Food & wine

Grilled lamb chops with a buttery paloise sauce

Steve Farrow shares a recipe for sizzling grilled lamb chops with an indulgent paloise sauce.

Grilled lamb chops with a buttery paloise sauce

Paloise is a variation of a Béarnaise sauce that originates from Pau in the Béarn itself, using mint instead of the more usual tarragon to wonderful effect with tender, juicy lamb.

Here I use chops fresh from the grill or barbecue, still sizzling, with a dollop of the buttery Paloise. Wonderful with any classy, fruity red, from claret to Rioja and on to a cab-merlot blend from the southern hemisphere, some of the deeper hued rosés, and even a fuller throttle white. Enjoy all year round, in the glow of a proper British summer day and the ensuing velvety evening, or as comfort food when the nights draw in.


(serves 4)

  • 12 meaty lamb chops or other cuts of lamb
  • Sea salt and black pepper
  • 200g unsalted butter (or use salted and adjust the seasoning at the end)
  • 1 small bunch fresh mint roughly chopped, stalks and all
  • 3 tbsp finely chopped fresh mint leaves
  • 2 tbsp white wine vinegar
  • 50ml white wine
  • 2 shallots, peeled and finely diced
  • 1 small bay leaf
  • ½ tsp white pepper
  • 4 free-range egg yolks (keep the whites for meringues to have as part of your dessert)
  • Juice of ¼ of a lemon


  1. To make the Paloise sauce, gently melt the butter in a small saucepan, skimming any foam that forms on top of the butter. Once it has melted pour the butter into a warmed jug, being as careful as you can to leave behind in the saucepan any of the white solids that appear as the butter melts.
  2. Place the vinegar, white wine, roughly chopped mint (but not the finely chopped mint), bay leaf, and shallot into a small saucepan and bring to the boil. Once it reaches a boil immediately lower the heat and bubble the liquid until it has been reduced by half. Allow the reduction to cool slightly.
  3. Once the vinegar mixture has cooled down, remove the peppercorns, mint and bay leaf, and then pour the mixture into heat-proof bowl big enough to allow you to whisk. Meanwhile take a saucepan and quarter fill it with water. The saucepan should be big enough to allow the bowl of liquid to sit inside the top of it (see step 5) without touching the water while you whisk. Bring the water to a simmer.
  4. Add the egg yolks to the bowl of cooled liquid (it needs to be cool enough that it won't start to cook the eggs the second you put them in) and whisk gently to mix.
  5. Place the bowl over the pan of now simmering water, making very sure that the bottom of the bowl is not touching the water otherwise the eggs will scramble, and whisk the eggs and liquid steadily until they begin to thicken and lighten in colour.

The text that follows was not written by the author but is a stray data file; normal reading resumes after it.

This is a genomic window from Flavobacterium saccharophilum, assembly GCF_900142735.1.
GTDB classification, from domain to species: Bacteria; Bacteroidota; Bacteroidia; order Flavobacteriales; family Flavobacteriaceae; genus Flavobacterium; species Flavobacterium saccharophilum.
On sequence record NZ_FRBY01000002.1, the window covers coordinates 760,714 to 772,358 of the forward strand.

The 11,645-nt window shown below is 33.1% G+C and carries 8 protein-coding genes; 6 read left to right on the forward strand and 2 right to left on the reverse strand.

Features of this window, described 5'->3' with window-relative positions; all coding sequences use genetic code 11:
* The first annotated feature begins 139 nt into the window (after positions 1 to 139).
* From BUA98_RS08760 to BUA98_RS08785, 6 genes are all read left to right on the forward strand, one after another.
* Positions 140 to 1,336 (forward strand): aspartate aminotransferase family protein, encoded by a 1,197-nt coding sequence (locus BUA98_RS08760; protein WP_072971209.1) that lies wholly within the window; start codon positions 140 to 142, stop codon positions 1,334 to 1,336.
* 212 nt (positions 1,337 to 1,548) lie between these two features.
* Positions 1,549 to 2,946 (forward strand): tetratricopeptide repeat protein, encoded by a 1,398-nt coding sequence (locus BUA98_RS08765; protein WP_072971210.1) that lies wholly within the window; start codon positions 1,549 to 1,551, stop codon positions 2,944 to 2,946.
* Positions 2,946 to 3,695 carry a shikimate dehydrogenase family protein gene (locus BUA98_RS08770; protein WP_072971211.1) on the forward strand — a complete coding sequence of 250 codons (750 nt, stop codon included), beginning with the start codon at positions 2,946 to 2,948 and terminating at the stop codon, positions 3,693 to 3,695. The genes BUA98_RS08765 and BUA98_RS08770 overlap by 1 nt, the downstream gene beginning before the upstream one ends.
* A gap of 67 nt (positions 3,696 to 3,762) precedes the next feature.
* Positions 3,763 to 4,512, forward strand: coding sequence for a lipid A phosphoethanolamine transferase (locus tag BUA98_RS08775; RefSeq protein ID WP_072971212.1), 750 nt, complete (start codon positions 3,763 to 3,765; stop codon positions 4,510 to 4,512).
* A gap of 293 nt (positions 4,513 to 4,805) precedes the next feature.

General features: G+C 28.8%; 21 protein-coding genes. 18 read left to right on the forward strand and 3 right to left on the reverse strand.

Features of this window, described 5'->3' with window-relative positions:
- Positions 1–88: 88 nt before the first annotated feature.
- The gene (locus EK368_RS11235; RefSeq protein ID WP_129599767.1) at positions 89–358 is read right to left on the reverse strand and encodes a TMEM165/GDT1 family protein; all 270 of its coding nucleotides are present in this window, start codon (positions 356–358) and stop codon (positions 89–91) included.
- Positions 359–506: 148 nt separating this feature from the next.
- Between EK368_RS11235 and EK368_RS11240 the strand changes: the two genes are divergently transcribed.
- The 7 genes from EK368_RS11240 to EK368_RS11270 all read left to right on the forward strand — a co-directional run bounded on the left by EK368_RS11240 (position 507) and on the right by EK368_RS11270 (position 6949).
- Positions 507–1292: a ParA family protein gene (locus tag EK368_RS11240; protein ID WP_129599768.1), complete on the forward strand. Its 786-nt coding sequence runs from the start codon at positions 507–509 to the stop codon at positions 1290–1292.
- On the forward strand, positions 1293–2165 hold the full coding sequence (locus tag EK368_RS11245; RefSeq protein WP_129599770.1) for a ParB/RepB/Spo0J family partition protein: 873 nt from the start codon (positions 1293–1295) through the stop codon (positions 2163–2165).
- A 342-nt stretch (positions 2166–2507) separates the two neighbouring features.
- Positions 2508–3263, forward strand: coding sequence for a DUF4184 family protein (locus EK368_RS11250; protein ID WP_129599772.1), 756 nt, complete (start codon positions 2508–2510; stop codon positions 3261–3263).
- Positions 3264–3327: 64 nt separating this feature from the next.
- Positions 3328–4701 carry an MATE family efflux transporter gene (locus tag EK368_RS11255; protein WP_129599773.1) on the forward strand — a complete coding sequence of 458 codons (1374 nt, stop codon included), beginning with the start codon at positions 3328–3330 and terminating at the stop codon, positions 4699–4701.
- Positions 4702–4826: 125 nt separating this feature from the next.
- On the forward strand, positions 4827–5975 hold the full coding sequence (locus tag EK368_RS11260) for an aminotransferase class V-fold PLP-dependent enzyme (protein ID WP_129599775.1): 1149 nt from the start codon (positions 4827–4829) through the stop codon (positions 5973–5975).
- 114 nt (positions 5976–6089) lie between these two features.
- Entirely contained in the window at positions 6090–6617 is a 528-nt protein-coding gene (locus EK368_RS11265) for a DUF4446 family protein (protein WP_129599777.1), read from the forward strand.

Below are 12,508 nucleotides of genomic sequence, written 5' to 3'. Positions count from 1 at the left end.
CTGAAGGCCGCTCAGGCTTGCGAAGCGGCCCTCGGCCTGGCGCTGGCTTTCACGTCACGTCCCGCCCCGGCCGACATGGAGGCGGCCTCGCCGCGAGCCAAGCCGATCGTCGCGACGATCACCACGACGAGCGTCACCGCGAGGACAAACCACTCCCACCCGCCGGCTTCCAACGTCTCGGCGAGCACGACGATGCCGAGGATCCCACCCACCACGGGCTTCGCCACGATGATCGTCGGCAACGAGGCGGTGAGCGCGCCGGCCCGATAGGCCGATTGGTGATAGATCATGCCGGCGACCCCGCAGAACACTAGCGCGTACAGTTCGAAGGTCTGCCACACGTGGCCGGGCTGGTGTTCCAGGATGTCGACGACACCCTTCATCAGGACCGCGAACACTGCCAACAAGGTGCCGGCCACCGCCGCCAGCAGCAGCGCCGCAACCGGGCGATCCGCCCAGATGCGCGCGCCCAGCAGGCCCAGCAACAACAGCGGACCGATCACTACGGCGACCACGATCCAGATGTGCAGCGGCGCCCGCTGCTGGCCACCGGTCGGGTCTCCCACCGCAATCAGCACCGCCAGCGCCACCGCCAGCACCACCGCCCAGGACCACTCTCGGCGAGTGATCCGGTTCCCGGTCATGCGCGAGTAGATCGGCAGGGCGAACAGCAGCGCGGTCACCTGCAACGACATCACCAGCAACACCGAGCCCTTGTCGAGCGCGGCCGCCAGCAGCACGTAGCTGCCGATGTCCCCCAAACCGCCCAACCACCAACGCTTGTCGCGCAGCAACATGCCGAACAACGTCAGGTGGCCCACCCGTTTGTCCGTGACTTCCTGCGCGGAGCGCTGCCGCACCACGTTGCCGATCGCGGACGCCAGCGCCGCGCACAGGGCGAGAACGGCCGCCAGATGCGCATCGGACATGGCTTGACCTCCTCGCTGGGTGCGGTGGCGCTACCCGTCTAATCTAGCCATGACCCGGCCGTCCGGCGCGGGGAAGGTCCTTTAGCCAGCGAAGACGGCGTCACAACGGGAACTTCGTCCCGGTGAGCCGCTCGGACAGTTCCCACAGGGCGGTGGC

6. Very slowly pour the melted butter into the egg/vinegar mixture, whisking constantly. As the mixture thickens you can pick up the pace of pouring but don't pour too quickly as the mixture may split. The sauce is ready when it has thickened to a Hollandaise consistency, quite thick and glossy, capable of being spooned over the lamb in a silky blanket. Turn off the heat under the saucepan but with the bowl still over the water season with the sea salt and white pepper, add the lemon juice and the finely chopped mint leaves, and stir well to mix. Set aside.
  7. Heat a grill or barbecue, or get a griddle pan smoking hot.
  8. Brush the lamb with a little olive oil, season generously with the salt and black pepper, and lay the chops on the grill/BBQ/griddle. I like the griddle because of the criss-cross marks you can get, but that's just a frippery. Cook to your liking, about 4 minutes a side for pink.
  9. Once the lamb is cooked to your liking serve with new potatoes, peas or any green veg and spoon over the Paloise sauce, or serve in a jug for the guests to pour themselves as much as they want. Just don't give it to me first as there won't be much left for anyone else.

Wine: Full, velvety Rioja or a southern-hemisphere cab-merlot blend will enhance the meaty richness of the lamb to perfection, while weightier rosé wines would bring out the sweetness in the meat.

Steve Farrow

The Society's Wine Information Editor

Steve Farrow

Having spent several years in The Showroom, Steve likes nothing more than chatting with members about food and wine and is our in-house Wine Without Fuss food and wine man.

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